Will aquaponics work in India?

Fish on rice plantations to save the climate. Can it work?

When it comes to combining rice and fish, most people think of sushi or an Asian curry pan, but not of a recipe for combating climate change. Still, it can be one. In this country, an average of five kilograms of rice are consumed per person each year. In China and India, where rice is the staple food, an average of more than 100 kilograms of rice is consumed per person per year. Rice feeds two thirds of the world's population and accounts for a fifth of the world's calorie intake.

Rice cultivation naturally has an ecological footprint - and contrary to expectations, not a good one. Although rice performs many times better in terms of emissions per calorie than meat, vegetables or wheat, for example, the enormous quantities produced make up for the lead in absolute terms. We consume a lot, so we also need to be aware of the consequences.

Millennia-old practice

The methane gas that vapors from the flooded rice fields, for example, is around 25 times stronger than carbon dioxide. Between ten and 20 percent of the methane in our atmosphere comes from growing rice. Not least because of this, researchers have been experimenting for years with methods of how rice could be grown in a more climate-friendly way. This is exactly where the fish come into play. They should be released on the watered rice plantations, eat plankton and thus indirectly reduce methane emissions.

The idea of ​​breeding rice and fish together came up earlier. In China, for example, farmers have relied on this symbiosis for thousands of years. While the rice provided shelter for carp, they ate annoying insects, seaweed and pathogens out of the way. That brought bigger yields, more income, less pesticides and additional food.

Plankton for the perch

The climate aspect was not so well known for a long time. The US NGO Resource Renewal Institute has been preparing to change that for around five years now. The first tests were started together with the ecologist Shawn Devlin, who found out in a study lasting several years that adding perch to a Finnish lake could reduce methane emissions many times over.

The research in Finland had shown that perch mainly eats zooplankton. This in turn usually feeds on small bacteria, which in turn feed on methane. As the bacteria had fewer predators, their population increased, and at the same time the amount of "exterminated" methane increased.

The manipulation of the food chain ultimately resulted in less environmentally harmful methane being released into the atmosphere. At first glance, one might think of a trick as ingenious as it is banal.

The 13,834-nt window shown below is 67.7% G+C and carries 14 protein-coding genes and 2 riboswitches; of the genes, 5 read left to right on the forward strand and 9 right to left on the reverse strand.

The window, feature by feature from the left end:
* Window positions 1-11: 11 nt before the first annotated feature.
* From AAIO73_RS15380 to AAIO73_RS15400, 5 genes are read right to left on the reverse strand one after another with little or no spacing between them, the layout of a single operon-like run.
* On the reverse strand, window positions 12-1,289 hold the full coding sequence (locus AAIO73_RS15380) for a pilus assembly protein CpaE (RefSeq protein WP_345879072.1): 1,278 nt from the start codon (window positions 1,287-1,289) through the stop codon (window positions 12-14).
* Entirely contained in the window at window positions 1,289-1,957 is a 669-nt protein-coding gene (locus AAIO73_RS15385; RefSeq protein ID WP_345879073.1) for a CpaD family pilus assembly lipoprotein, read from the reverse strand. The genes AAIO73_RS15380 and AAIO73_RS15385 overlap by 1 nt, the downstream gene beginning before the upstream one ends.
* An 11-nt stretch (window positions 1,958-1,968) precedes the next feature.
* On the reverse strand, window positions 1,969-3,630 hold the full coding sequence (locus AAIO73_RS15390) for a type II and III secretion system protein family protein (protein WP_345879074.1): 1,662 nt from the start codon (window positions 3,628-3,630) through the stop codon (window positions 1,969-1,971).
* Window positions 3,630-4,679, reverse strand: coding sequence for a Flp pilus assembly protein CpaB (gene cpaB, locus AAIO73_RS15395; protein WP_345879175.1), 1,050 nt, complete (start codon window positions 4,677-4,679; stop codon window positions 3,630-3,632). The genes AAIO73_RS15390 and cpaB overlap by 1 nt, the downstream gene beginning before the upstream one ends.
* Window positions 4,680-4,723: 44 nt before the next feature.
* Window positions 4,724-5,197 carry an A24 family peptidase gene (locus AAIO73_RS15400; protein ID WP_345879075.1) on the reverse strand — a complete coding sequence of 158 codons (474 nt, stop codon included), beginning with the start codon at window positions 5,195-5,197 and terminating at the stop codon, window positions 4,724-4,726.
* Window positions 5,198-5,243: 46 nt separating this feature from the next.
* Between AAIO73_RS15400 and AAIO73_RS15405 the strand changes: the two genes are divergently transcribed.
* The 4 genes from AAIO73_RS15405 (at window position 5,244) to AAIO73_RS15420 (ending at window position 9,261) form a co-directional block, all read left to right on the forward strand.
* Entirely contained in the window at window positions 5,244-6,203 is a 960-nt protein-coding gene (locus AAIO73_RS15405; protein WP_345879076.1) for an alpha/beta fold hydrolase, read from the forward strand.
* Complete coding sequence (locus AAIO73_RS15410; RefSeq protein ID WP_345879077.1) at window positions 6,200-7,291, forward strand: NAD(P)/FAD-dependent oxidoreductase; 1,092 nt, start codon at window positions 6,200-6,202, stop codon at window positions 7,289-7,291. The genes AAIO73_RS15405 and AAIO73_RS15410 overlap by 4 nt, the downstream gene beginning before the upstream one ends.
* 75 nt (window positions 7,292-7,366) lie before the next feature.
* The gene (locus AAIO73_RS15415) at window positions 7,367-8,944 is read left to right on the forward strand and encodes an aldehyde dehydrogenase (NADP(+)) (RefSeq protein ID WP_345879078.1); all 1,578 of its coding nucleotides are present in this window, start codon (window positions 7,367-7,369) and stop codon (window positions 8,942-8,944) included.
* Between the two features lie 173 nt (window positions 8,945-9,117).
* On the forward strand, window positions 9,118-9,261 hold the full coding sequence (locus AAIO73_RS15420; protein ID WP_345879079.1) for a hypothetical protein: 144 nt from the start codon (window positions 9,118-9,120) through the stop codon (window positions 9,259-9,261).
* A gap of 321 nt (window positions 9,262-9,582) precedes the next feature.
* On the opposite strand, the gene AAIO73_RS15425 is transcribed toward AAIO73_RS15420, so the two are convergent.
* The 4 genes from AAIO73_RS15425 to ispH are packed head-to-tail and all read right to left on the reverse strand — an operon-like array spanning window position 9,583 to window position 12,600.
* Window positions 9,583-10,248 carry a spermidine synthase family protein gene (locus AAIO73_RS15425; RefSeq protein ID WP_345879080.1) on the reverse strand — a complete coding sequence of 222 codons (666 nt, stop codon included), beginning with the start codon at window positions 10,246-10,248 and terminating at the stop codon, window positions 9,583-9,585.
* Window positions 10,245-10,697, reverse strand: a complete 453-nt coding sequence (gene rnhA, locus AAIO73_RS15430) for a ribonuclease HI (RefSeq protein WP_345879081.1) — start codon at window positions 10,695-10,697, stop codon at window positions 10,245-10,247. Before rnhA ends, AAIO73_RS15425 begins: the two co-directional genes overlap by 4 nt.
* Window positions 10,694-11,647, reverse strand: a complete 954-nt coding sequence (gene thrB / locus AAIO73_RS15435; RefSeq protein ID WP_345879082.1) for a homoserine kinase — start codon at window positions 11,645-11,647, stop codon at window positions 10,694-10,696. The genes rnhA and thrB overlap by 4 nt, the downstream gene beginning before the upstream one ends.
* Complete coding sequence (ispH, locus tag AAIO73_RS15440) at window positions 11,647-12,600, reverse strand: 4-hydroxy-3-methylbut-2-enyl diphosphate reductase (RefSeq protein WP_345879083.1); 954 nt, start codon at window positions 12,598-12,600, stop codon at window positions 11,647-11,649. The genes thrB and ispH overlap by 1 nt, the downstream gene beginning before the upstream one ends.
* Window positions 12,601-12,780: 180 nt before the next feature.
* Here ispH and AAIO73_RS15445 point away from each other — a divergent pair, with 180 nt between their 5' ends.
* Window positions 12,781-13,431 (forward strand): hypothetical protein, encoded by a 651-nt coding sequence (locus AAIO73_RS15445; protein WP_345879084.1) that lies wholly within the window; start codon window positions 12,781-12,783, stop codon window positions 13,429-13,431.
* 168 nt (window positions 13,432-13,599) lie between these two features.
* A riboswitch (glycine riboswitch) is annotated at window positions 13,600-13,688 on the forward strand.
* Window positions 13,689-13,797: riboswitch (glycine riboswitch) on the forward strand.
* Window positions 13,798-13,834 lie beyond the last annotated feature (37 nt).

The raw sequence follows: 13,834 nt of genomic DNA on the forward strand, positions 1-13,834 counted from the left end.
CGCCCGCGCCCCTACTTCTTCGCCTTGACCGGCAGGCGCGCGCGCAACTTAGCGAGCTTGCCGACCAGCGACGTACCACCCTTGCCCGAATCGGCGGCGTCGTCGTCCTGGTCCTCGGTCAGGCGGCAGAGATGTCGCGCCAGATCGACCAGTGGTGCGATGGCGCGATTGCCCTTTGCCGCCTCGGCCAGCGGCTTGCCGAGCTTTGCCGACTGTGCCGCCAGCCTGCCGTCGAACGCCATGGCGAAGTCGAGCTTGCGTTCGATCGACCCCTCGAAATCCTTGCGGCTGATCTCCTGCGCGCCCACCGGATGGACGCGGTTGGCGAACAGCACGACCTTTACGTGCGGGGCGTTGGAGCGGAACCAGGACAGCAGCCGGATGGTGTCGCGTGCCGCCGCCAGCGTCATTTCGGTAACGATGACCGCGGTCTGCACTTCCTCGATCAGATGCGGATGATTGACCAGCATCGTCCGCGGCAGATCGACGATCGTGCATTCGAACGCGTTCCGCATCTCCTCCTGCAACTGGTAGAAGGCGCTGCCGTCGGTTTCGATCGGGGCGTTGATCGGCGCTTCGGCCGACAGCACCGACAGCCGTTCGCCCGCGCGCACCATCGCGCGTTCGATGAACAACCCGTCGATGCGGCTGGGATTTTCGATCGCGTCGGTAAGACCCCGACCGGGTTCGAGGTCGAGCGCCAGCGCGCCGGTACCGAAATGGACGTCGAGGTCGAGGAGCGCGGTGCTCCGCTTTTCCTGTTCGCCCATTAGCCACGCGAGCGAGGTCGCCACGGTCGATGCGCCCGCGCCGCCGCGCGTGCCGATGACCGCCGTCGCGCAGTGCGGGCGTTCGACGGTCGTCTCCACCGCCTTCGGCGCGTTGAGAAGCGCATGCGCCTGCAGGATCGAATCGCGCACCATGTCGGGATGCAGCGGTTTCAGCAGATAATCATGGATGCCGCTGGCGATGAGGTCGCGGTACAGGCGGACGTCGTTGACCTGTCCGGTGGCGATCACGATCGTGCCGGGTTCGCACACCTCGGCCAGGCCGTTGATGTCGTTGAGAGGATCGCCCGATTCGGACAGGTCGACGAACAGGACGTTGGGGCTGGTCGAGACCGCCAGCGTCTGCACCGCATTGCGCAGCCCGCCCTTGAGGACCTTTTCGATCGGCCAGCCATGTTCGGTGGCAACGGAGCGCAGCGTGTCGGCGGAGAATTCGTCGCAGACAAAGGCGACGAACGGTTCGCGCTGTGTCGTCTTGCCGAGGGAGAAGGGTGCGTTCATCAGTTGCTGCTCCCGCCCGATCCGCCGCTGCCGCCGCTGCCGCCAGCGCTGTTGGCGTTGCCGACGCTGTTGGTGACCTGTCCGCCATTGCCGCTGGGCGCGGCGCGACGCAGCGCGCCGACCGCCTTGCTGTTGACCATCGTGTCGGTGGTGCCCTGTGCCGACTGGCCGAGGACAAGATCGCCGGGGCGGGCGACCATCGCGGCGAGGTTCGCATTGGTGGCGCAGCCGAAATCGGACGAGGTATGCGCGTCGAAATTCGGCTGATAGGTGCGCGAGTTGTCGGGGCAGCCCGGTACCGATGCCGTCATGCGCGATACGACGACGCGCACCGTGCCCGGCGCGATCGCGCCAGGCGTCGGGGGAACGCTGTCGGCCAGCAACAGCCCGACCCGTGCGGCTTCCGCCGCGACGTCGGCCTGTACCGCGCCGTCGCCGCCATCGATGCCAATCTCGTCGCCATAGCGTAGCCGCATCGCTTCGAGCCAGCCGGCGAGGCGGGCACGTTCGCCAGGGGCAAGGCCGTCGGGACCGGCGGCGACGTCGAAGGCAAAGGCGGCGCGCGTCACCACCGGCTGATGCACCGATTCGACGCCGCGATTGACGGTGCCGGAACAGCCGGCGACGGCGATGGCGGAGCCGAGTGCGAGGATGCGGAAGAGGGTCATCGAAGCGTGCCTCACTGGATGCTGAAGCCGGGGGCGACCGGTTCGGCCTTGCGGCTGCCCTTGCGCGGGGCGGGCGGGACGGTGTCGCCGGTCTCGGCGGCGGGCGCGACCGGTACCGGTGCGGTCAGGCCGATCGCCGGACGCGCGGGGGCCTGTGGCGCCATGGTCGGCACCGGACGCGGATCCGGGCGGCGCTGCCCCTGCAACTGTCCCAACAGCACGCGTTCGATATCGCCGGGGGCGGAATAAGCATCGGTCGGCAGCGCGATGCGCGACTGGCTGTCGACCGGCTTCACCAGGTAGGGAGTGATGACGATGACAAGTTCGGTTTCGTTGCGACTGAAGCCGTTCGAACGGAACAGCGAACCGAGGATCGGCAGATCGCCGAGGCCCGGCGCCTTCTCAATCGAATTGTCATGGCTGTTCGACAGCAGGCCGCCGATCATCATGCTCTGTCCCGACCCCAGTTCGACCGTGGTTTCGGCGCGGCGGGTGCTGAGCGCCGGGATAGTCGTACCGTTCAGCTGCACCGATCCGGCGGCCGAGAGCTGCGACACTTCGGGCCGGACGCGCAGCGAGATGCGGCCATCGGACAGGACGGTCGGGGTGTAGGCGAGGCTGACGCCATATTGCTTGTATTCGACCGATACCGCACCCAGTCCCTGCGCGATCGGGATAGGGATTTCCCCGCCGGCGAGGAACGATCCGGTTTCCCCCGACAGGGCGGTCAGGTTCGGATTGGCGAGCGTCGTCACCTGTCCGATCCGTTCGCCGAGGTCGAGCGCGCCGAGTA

More income for farmers

Devlin and the NGO have since tested the method on dozens of rice fields in the US state of California - including sea bream. There were experiments all over the world not only with fish, but also with crabs, crayfish, shrimp and ducks. Because the food chain is always such a thing, nets in many places have to protect the Reissee residents from hungry birds.

In the US experiment, methane emissions are said to have been reduced by more than half. Not only the methane, but also the CO2 content in the air could be improved with this: Because the plankton, which the fish feeds, absorbs CO2 from the atmosphere and thus serves as a carbon store, according to the NGO.

How profitable the fish and rice concept can be was shown in Bangladesh. There, farmers could look forward to a 50 percent increase in income.

Many critical voices

However, the researchers are still a long way from using the method worldwide. Of the approximately 20 million hectares that would be suitable for rice-fish cultivation in India, just 0.23 million hectares are used accordingly. So are resources being wasted here?

This question is not that easy to answer. Quite a few experts are actually quite skeptical of the idea. "The cultivation area of ​​the rice-fish systems is very limited globally," says Reiner Wassmann, emeritus scientist at the International Rice Research Institute. Study results show that many farmers use far cheaper pesticides to produce rice instead of fish. The acute worsening water shortage in many rice-growing regions is another problem.

Problematic additives

The most successful strategies to date for reducing emissions are therefore those that target shorter flooding periods, according to the expert. The fields are alternately dried and flooded, which almost halves methane emissions.

"Cultivating fish together with rice is certainly not the big game changer for climate change," says Steven Weiss, biologist at the University of Graz. Much depends on how the fish are raised and what they get to eat. "It cannot be ruled out that some farmers will breed more fish to meet the increasing demand and then feed them with additives such as fishmeal, which would be nonsense for the climate," says Weiss.

There is a lack of money

Another problem: it will take years for fish and rice production to be perfectly matched to the region and its climatic conditions, according to the expert. "Most farmers simply cannot afford such a break from normal operations." In order to experiment with the new methods, new support and funding models are needed for farmers.

It would be almost too nice if a concept that is thousands of years old suddenly found a simple solution in the fight against global warming. However, at least as many parameters depend on the consequences for the climate as there are links in the animal food chain. That doesn't mean that the ancient Chinese didn't have a great premonition after all. Used correctly, it could contribute to an environment worth living in for people, fish and rice. (Jakob Pallinger, Fabian Sommavilla, 7.3.2021)